Covenantal Rights: A Study in Jewish Political Theory

David Novak

Publisher: Princeton University Press

Covenantal Rights is a groundbreaking work of political theory: a comprehensive, philosophically sophisticated attempt to bring insights from the Jewish political tradition into current political and legal debates about rights and to bring rights discourse more fully into Jewish thought. David Novak pursues these aims by presenting a theory of rights founded on the covenant between God and the Jewish people as that covenant is constituted by Scripture and the rabbinic tradition. In doing so, he presents a powerful challenge to prevailing liberal and conservative positions on rights and duties and opens a new chapter in contemporary Jewish political thinking.

For Novak, “covenantal rights” are rooted in God’s primary rights as creator of the universe and as the elector of a particular community whose members relate to this God as their sovereign. The subsequent rights of individuals and communities flow from God’s covenantal promises, which function as irrevocable entitlements. This presents a sharp contrast to the liberal tradition, in which rights flow above all from individuals. It also challenges the conservative idea that duties can take precedence over rights, since Novak argues that there are no covenantal duties that are not backed by correlative rights. Novak explains carefully and clearly how this theory of covenantal rights fits into Jewish tradition and applies to the relationships among God, the covenanted community, and individuals. This work is a profound and provocative contribution to contemporary religious and political theory.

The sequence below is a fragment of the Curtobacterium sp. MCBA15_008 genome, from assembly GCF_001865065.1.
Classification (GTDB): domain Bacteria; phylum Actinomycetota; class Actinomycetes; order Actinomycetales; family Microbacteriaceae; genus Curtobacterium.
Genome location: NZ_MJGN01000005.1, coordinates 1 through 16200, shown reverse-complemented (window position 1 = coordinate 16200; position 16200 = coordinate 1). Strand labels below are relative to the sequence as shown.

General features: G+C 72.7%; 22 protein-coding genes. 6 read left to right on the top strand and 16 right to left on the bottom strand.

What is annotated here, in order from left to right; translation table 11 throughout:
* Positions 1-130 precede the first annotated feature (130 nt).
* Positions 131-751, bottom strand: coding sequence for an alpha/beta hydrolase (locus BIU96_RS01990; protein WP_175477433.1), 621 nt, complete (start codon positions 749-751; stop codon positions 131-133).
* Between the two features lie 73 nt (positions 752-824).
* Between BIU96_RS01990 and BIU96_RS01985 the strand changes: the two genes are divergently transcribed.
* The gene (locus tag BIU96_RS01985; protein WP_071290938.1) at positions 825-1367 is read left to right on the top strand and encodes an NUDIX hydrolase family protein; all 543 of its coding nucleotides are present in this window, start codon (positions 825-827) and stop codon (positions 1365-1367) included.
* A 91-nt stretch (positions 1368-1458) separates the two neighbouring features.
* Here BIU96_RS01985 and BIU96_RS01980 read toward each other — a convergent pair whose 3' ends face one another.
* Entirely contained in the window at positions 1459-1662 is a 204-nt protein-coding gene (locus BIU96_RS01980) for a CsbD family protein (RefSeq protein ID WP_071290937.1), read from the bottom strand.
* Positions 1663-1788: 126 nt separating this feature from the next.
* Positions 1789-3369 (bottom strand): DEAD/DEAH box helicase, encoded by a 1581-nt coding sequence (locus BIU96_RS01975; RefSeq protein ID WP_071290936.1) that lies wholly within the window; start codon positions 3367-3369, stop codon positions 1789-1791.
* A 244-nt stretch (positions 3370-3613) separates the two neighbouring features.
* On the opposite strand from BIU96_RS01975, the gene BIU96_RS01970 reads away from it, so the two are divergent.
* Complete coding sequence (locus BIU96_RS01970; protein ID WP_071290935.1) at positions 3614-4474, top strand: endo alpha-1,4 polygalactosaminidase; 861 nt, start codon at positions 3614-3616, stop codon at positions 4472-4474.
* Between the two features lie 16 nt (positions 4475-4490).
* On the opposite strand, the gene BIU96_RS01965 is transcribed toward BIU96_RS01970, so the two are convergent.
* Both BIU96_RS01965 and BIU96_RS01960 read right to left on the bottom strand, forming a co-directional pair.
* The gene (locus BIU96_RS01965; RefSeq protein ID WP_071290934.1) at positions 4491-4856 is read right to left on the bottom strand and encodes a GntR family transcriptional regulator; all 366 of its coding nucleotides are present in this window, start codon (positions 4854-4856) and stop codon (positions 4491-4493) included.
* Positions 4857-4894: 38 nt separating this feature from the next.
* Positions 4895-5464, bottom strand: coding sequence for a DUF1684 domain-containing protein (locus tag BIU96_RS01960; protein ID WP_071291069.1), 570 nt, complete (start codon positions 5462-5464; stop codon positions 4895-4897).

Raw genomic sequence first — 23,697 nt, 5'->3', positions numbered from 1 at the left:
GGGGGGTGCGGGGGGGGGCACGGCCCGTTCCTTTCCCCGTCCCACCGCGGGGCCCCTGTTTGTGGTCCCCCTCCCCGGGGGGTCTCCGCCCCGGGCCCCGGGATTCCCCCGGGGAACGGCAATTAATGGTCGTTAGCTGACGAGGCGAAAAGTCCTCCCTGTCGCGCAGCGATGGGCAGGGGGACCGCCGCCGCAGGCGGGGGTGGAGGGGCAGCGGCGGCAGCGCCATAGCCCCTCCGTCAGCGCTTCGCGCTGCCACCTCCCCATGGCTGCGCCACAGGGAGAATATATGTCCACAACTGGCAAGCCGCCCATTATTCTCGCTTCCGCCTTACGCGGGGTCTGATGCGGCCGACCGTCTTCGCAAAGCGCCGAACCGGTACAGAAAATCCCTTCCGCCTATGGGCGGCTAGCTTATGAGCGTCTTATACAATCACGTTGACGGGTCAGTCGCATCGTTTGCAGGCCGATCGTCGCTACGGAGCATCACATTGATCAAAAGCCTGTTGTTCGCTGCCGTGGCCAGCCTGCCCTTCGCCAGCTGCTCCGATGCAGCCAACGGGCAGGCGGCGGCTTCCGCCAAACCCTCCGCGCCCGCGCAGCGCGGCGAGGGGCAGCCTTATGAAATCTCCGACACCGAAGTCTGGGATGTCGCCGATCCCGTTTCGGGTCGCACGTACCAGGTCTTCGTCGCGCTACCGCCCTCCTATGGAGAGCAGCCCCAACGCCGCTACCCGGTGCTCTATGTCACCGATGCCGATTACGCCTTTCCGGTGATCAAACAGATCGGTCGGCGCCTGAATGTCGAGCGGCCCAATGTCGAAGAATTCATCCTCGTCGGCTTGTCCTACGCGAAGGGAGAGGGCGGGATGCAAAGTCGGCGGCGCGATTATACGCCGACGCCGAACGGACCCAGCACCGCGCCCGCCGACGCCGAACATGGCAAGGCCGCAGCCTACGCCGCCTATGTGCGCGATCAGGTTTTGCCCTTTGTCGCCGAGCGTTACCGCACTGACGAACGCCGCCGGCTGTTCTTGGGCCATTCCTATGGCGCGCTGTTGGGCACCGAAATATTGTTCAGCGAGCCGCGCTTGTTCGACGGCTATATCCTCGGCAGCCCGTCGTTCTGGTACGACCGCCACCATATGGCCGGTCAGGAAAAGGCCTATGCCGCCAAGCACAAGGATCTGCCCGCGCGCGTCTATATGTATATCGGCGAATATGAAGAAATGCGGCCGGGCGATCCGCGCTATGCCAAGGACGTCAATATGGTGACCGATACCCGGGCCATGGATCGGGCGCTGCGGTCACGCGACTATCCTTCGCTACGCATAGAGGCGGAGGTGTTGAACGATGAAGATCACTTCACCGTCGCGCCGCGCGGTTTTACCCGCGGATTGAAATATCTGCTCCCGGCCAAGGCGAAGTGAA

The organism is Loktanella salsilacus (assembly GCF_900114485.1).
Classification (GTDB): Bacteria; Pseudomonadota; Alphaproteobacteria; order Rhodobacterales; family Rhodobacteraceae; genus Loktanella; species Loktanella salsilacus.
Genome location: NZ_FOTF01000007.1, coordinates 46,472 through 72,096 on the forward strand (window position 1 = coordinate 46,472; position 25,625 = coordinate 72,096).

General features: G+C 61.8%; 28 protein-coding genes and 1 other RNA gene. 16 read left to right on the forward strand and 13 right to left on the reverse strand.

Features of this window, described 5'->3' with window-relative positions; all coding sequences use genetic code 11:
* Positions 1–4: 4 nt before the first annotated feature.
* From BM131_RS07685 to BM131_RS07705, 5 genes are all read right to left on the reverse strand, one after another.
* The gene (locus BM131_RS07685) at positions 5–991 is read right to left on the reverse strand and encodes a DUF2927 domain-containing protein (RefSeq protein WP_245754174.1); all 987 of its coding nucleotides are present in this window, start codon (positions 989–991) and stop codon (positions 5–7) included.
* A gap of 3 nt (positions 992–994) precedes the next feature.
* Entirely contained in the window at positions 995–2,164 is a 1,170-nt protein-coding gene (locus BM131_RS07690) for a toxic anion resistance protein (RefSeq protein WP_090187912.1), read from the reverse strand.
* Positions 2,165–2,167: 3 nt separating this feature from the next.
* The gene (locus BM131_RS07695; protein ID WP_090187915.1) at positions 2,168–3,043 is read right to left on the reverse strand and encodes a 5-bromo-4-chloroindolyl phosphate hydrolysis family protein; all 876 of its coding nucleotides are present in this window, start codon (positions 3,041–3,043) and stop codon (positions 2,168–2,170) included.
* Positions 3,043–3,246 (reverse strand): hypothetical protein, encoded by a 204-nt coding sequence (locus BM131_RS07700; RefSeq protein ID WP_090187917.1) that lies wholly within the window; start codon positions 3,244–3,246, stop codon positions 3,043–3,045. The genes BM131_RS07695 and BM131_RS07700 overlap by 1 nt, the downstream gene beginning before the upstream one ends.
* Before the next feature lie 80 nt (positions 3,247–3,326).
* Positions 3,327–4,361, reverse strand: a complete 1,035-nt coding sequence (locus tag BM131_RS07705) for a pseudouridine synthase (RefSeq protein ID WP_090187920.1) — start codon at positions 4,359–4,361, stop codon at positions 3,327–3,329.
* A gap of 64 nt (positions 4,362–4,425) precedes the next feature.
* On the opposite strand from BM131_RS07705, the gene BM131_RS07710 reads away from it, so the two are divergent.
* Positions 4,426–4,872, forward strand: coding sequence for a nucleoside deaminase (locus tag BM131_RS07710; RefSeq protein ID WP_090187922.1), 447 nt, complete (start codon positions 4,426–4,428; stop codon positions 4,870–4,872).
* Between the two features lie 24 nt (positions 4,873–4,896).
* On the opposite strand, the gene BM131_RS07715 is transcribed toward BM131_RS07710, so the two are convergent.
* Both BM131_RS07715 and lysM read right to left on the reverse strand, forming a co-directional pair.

“This will be a reference point for all those seeking a profound Jewish consideration of issues in political theory for years to come. It will be read with profit not only by those interested in the Jewish political tradition, but also by moral philosophers, students of Jewish theology, and anyone concerned with the contemporary debate on religion and public affairs.”-Alan Mittleman, Muhlenberg College

“In preparing this book, Novak has had the insight, grace, and fortune to construct one of those concepts that reorganize and recenter academic debates in a given field. Here it is the concept of ‘covenantal rights,’ which he offers as an alternative to both liberal natural rights theory and neo-conservative communitarianism The book reflects the depth and breadth of Novak’s research and thinking both inside and outside the Jewish tradition.”-Peter W. Ochs, University of Virginia

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